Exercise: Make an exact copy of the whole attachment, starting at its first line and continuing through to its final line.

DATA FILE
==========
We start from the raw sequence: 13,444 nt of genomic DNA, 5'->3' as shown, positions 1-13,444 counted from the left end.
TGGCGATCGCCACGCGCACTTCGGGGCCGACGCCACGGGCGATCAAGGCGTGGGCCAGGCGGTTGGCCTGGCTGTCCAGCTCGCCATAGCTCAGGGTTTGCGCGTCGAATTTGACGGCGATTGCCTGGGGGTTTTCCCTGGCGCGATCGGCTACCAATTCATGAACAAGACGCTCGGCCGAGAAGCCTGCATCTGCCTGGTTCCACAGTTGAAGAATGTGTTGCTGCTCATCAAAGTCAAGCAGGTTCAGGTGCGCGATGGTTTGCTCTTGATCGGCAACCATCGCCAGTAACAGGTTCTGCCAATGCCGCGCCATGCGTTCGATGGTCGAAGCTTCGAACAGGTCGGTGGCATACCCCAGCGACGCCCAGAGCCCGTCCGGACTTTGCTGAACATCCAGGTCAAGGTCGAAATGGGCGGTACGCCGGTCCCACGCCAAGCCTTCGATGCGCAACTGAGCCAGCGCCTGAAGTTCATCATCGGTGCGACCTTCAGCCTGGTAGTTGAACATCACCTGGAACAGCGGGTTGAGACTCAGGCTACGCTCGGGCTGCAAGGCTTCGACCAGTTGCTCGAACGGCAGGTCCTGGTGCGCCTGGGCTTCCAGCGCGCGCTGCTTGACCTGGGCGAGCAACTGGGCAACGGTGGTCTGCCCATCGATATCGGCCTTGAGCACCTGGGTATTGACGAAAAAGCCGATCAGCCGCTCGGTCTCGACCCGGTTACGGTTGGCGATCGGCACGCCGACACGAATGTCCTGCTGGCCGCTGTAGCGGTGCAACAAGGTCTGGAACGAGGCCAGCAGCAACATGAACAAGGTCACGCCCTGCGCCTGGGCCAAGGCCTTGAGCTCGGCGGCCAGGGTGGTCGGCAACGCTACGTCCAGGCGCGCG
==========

We start from the raw sequence: 13,444 nt of genomic DNA, 5'->3' as shown, positions 1-13,444 counted from the left end.
TGGCGATCGCCACGCGCACTTCGGGGCCGACGCCACGGGCGATCAAGGCGTGGGCCAGGCGGTTGGCCTGGCTGTCCAGCTCGCCATAGCTCAGGGTTTGCGCGTCGAATTTGACGGCGATTGCCTGGGGGTTTTCCCTGGCGCGATCGGCTACCAATTCATGAACAAGACGCTCGGCCGAGAAGCCTGCATCTGCCTGGTTCCACAGTTGAAGAATGTGTTGCTGCTCATCAAAGTCAAGCAGGTTCAGGTGCGCGATGGTTTGCTCTTGATCGGCAACCATCGCCAGTAACAGGTTCTGCCAATGCCGCGCCATGCGTTCGATGGTCGAAGCTTCGAACAGGTCGGTGGCATACCCCAGCGACGCCCAGAGCCCGTCCGGACTTTGCTGAACATCCAGGTCAAGGTCGAAATGGGCGGTACGCCGGTCCCACGCCAAGCCTTCGATGCGCAACTGAGCCAGCGCCTGAAGTTCATCATCGGTGCGACCTTCAGCCTGGTAGTTGAACATCACCTGGAACAGCGGGTTGAGACTCAGGCTACGCTCGGGCTGCAAGGCTTCGACCAGTTGCTCGAACGGCAGGTCCTGGTGCGCCTGGGCTTCCAGCGCGCGCTGCTTGACCTGGGCGAGCAACTGGGCAACGGTGGTCTGCCCATCGATATCGGCCTTGAGCACCTGGGTATTGACGAAAAAGCCGATCAGCCGCTCGGTCTCGACCCGGTTACGGTTGGCGATCGGCACGCCGACACGAATGTCCTGCTGGCCGCTGTAGCGGTGCAACAAGGTCTGGAACGAGGCCAGCAGCAACATGAACAAGGTCACGCCCTGCGCCTGGGCCAAGGCCTTGAGCTCGGCGGCCAGGGTGGTCGGCAACGCTACGTCCAGGCGCGCG